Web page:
For security reasons, Cigna.com no longer supports your browser version. Please update your browser, or use an alternative browser such as Google Chrome, Microsoft Edge, or Mozilla Firefox for the best Cigna.com experience.
A Wish List for Improving Care Access
Joe Nicholson, DO - Chief Medical Officer
With the first quarter ending, it is a good time to reflect on the start of 2023 and consider potential innovation opportunities on the horizon. As I think about what I would wish for in healthcare right now, a few themes come to mind.
First and foremost, I believe we have a duty to our patients to better share information about social determinants of health (SDoH).
As we all know, socioeconomic and environmental factors can significantly impact a patient’s health outcomes. Without a concerted effort to lessen the effects of SDoH, we cannot achieve optimal healthcare for our communities. Although we are beginning to make progress with this work, we still have a long way to go, especially in rural settings and urban medical deserts where access to healthcare is limited.
Fundamentally, we need to find ways to connect community-based organizations (CBOs) and healthcare entities to make sure we all have the same picture of the patient’s health needs and socioeconomic challenges. In an ideal world, there would be a federal program that gives all CBOs cost-free access to an SDoH platform. This technology could enable straightforward and HIPAA-compliant sharing of data between organizations that serve a community and would work similarly to a health information exchange. It could allow CBOs and healthcare organizations to communicate better and respond faster to patient health issues and the socioeconomic factors that affect them.
Next up on the “wish list” is the ability to integrate behavioral health and other specialty care more directly into primary care practice.
There are a few instances where physician groups have successfully integrated behavioral health. In my opinion, this is a winning combination, and I would like to see it gain traction. One thing standing in the way is there are not enough psychologists and psychiatrists to embed within primary care practices, resulting in access issues. As an industry, we need to figure out smart strategies to extend the reach of these critical providers. Although telehealth has helped, current certification rules limit the reach of virtual appointments. Right now, certification happens at the state level, making it difficult for providers to practice across state lines without penalty. However, if psychologists and psychiatrists could be certified at the federal level, they could practice in any state, making it easier for them to serve multiple practices across state lines either in person or via virtual appointments. This could be particularly beneficial when trying to reach patients in historically underserved areas. That is not to say that local certification and oversight are not important. However, once a physician is licensed in a single state, you could argue there should be auto-reciprocity for a national extension that happens automatically. This same approach could apply to other shortage-prone disciplines, including dermatology and ophthalmology.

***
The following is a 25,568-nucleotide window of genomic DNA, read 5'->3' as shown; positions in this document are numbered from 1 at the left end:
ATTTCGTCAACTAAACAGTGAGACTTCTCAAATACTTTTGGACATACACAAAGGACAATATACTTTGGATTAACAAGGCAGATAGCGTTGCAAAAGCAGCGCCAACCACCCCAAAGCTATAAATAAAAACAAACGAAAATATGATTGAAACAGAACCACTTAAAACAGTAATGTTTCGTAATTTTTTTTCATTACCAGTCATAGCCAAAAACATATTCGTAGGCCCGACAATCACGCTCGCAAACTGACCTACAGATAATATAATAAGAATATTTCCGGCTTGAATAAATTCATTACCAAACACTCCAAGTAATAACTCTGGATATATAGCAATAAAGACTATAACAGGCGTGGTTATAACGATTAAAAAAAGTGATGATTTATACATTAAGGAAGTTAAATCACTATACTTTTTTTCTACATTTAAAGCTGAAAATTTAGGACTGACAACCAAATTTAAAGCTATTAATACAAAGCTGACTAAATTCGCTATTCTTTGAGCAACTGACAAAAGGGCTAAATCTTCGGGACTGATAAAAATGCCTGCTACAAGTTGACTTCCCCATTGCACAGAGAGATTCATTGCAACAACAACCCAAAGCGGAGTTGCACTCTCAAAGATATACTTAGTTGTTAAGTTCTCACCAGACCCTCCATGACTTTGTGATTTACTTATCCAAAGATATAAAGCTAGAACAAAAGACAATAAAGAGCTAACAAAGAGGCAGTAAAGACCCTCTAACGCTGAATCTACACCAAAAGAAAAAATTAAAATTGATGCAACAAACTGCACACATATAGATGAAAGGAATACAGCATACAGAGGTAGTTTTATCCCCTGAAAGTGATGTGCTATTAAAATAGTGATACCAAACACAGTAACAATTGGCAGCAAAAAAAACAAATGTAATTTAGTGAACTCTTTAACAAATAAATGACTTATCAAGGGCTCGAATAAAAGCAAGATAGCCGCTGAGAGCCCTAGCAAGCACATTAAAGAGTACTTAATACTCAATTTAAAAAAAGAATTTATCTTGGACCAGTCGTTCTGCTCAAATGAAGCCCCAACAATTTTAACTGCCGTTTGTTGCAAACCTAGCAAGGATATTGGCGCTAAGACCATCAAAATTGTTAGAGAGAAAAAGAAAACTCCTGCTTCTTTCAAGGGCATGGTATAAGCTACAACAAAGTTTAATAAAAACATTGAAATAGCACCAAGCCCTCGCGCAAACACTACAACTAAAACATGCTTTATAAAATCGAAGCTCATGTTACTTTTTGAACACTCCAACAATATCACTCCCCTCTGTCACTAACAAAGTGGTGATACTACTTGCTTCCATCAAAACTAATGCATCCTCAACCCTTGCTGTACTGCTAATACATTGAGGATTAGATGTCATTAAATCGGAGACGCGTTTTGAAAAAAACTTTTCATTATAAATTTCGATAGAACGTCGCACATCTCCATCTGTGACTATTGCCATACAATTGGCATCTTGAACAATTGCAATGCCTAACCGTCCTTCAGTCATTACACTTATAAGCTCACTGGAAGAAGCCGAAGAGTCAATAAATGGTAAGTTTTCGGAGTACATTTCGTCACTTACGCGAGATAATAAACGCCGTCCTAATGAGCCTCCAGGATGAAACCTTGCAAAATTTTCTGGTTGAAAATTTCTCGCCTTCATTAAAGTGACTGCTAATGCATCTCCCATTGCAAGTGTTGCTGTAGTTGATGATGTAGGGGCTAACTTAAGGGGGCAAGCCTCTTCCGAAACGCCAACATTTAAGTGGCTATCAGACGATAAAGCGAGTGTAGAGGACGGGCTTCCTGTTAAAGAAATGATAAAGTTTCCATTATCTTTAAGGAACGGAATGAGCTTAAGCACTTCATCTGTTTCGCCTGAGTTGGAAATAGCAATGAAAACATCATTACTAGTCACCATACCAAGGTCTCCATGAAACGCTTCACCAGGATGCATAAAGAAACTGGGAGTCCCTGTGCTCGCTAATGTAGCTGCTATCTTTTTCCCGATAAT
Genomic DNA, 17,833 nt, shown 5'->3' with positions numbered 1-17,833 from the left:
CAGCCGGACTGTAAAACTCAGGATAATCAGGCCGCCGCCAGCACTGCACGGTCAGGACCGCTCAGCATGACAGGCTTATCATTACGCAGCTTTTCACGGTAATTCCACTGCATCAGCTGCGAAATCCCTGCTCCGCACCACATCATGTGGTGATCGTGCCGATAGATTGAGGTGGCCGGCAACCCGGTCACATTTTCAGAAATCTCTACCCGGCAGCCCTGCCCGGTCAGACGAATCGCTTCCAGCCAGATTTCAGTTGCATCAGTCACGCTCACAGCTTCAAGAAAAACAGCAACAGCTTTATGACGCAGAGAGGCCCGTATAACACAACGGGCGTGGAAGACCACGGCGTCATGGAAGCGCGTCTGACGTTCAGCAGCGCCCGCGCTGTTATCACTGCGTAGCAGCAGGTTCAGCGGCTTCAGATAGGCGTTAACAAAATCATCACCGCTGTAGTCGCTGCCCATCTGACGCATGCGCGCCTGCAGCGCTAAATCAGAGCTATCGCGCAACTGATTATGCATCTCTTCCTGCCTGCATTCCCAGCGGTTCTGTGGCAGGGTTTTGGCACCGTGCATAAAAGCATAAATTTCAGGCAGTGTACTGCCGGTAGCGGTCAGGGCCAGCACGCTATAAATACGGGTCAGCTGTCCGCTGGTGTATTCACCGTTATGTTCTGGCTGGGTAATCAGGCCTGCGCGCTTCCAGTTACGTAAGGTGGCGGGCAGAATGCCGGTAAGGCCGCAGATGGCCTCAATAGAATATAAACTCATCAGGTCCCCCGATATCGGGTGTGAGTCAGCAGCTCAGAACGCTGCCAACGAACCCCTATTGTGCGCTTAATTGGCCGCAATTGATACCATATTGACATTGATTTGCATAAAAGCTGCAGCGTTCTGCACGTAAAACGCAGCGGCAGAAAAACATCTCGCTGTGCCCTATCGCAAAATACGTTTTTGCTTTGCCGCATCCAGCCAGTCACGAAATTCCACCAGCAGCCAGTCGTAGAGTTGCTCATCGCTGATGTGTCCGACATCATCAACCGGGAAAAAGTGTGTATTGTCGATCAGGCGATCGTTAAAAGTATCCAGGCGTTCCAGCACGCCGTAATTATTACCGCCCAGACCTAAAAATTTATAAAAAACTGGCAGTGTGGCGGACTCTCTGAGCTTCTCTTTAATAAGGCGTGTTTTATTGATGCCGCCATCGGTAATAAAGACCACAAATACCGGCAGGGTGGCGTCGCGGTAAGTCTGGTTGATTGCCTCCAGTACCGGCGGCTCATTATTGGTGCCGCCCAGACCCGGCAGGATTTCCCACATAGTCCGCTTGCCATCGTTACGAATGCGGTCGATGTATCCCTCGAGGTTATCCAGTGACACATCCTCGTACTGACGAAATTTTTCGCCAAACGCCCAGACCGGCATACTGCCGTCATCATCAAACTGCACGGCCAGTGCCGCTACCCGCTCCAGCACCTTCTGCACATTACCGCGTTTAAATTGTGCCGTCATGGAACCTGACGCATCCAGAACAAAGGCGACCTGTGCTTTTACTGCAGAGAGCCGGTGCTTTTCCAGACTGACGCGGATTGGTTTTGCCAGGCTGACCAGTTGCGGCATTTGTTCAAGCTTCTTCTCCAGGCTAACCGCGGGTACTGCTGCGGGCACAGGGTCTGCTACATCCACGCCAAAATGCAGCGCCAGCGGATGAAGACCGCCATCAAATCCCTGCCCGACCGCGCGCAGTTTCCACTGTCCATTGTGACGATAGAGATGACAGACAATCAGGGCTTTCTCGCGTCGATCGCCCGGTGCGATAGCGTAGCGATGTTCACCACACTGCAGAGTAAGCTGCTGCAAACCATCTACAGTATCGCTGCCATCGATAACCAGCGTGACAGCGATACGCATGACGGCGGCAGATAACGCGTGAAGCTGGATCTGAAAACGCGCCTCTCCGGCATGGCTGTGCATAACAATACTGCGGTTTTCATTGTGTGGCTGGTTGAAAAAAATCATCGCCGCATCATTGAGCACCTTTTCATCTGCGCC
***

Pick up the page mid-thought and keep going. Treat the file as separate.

Although some of the certification rules were lifted during the pandemic, and we expanded use of telemedicine, we are starting to revert to the old ways of doing things. Creating a federal certification body and using telehealth to its full potential could help get patients the clinical resources they need when and where they need them.
Those are just two of my many wishes for healthcare right now. Changes of this scope and scale are slow to come to fruition, however, thinking creatively about how to improve healthcare is a valuable exercise. As the industry works toward implementing big ideas like the ones described above, we can also take advantage of innovations that are already in progress, such as value-based care models. When providers participate in quality-driven reimbursement programs, they can transform the way they provide care, ensuring the best possible clinical health outcomes and patient experience while keeping the costs of care in check.
At CareAllies, we help providers as they advance their value-based care strategy. To learn more about how we are driving healthcare innovation, go to CareAllies.com.